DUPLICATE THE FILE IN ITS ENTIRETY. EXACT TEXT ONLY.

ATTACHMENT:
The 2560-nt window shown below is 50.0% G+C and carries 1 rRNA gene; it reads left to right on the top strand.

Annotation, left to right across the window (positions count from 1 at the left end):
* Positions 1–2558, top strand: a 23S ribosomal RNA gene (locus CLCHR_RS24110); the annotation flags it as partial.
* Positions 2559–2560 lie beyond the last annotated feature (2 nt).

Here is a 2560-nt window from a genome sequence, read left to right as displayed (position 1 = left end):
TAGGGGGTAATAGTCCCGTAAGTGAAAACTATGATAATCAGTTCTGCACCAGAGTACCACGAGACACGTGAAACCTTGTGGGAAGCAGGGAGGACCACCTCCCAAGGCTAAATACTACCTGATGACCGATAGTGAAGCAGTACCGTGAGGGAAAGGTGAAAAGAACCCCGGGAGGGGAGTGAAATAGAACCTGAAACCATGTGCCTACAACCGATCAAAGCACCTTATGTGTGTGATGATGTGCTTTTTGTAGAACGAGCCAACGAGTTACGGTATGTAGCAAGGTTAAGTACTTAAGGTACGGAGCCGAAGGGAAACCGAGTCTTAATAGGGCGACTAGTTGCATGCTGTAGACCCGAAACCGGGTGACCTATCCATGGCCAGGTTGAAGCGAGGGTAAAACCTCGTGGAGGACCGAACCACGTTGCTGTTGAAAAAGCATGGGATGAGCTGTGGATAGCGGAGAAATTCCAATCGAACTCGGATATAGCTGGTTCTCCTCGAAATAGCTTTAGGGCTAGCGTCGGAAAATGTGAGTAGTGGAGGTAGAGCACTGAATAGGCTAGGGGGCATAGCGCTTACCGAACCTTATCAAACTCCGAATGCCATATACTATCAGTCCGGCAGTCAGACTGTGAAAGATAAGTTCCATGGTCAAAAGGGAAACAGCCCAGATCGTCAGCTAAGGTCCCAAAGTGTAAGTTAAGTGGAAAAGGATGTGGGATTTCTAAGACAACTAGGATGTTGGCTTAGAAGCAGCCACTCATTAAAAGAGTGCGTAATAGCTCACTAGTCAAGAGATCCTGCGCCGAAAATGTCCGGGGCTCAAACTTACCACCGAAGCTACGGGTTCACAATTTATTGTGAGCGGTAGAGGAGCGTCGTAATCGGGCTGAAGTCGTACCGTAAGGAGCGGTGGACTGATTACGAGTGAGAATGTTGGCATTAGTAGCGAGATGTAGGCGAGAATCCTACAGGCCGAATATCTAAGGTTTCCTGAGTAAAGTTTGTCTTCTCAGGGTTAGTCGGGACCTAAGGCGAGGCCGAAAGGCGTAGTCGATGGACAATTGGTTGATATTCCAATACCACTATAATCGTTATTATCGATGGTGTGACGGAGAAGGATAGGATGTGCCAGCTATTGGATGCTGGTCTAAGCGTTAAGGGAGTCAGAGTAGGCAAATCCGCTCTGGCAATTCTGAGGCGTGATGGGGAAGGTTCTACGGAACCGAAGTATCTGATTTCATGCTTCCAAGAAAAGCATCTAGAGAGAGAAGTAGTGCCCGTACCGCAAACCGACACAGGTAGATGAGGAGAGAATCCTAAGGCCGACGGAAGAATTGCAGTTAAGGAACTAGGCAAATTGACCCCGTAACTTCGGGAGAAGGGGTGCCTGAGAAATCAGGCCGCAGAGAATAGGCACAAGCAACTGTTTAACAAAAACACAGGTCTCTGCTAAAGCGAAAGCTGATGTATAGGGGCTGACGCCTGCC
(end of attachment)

The 2560-nt window shown below is 50.0% G+C and carries 1 rRNA gene; it reads left to right on the top strand.

Annotation, left to right across the window (positions count from 1 at the left end):
* Positions 1–2558, top strand: a 23S ribosomal RNA gene (locus CLCHR_RS24110); the annotation flags it as partial.
* Positions 2559–2560 lie beyond the last annotated feature (2 nt).

Here is a 2560-nt window from a genome sequence, read left to right as displayed (position 1 = left end):
TAGGGGGTAATAGTCCCGTAAGTGAAAACTATGATAATCAGTTCTGCACCAGAGTACCACGAGACACGTGAAACCTTGTGGGAAGCAGGGAGGACCACCTCCCAAGGCTAAATACTACCTGATGACCGATAGTGAAGCAGTACCGTGAGGGAAAGGTGAAAAGAACCCCGGGAGGGGAGTGAAATAGAACCTGAAACCATGTGCCTACAACCGATCAAAGCACCTTATGTGTGTGATGATGTGCTTTTTGTAGAACGAGCCAACGAGTTACGGTATGTAGCAAGGTTAAGTACTTAAGGTACGGAGCCGAAGGGAAACCGAGTCTTAATAGGGCGACTAGTTGCATGCTGTAGACCCGAAACCGGGTGACCTATCCATGGCCAGGTTGAAGCGAGGGTAAAACCTCGTGGAGGACCGAACCACGTTGCTGTTGAAAAAGCATGGGATGAGCTGTGGATAGCGGAGAAATTCCAATCGAACTCGGATATAGCTGGTTCTCCTCGAAATAGCTTTAGGGCTAGCGTCGGAAAATGTGAGTAGTGGAGGTAGAGCACTGAATAGGCTAGGGGGCATAGCGCTTACCGAACCTTATCAAACTCCGAATGCCATATACTATCAGTCCGGCAGTCAGACTGTGAAAGATAAGTTCCATGGTCAAAAGGGAAACAGCCCAGATCGTCAGCTAAGGTCCCAAAGTGTAAGTTAAGTGGAAAAGGATGTGGGATTTCTAAGACAACTAGGATGTTGGCTTAGAAGCAGCCACTCATTAAAAGAGTGCGTAATAGCTCACTAGTCAAGAGATCCTGCGCCGAAAATGTCCGGGGCTCAAACTTACCACCGAAGCTACGGGTTCACAATTTATTGTGAGCGGTAGAGGAGCGTCGTAATCGGGCTGAAGTCGTACCGTAAGGAGCGGTGGACTGATTACGAGTGAGAATGTTGGCATTAGTAGCGAGATGTAGGCGAGAATCCTACAGGCCGAATATCTAAGGTTTCCTGAGTAAAGTTTGTCTTCTCAGGGTTAGTCGGGACCTAAGGCGAGGCCGAAAGGCGTAGTCGATGGACAATTGGTTGATATTCCAATACCACTATAATCGTTATTATCGATGGTGTGACGGAGAAGGATAGGATGTGCCAGCTATTGGATGCTGGTCTAAGCGTTAAGGGAGTCAGAGTAGGCAAATCCGCTCTGGCAATTCTGAGGCGTGATGGGGAAGGTTCTACGGAACCGAAGTATCTGATTTCATGCTTCCAAGAAAAGCATCTAGAGAGAGAAGTAGTGCCCGTACCGCAAACCGACACAGGTAGATGAGGAGAGAATCCTAAGGCCGACGGAAGAATTGCAGTTAAGGAACTAGGCAAATTGACCCCGTAACTTCGGGAGAAGGGGTGCCTGAGAAATCAGGCCGCAGAGAATAGGCACAAGCAACTGTTTAACAAAAACACAGGTCTCTGCTAAAGCGAAAGCTGATGTATAGGGGCTGACGCCTGCC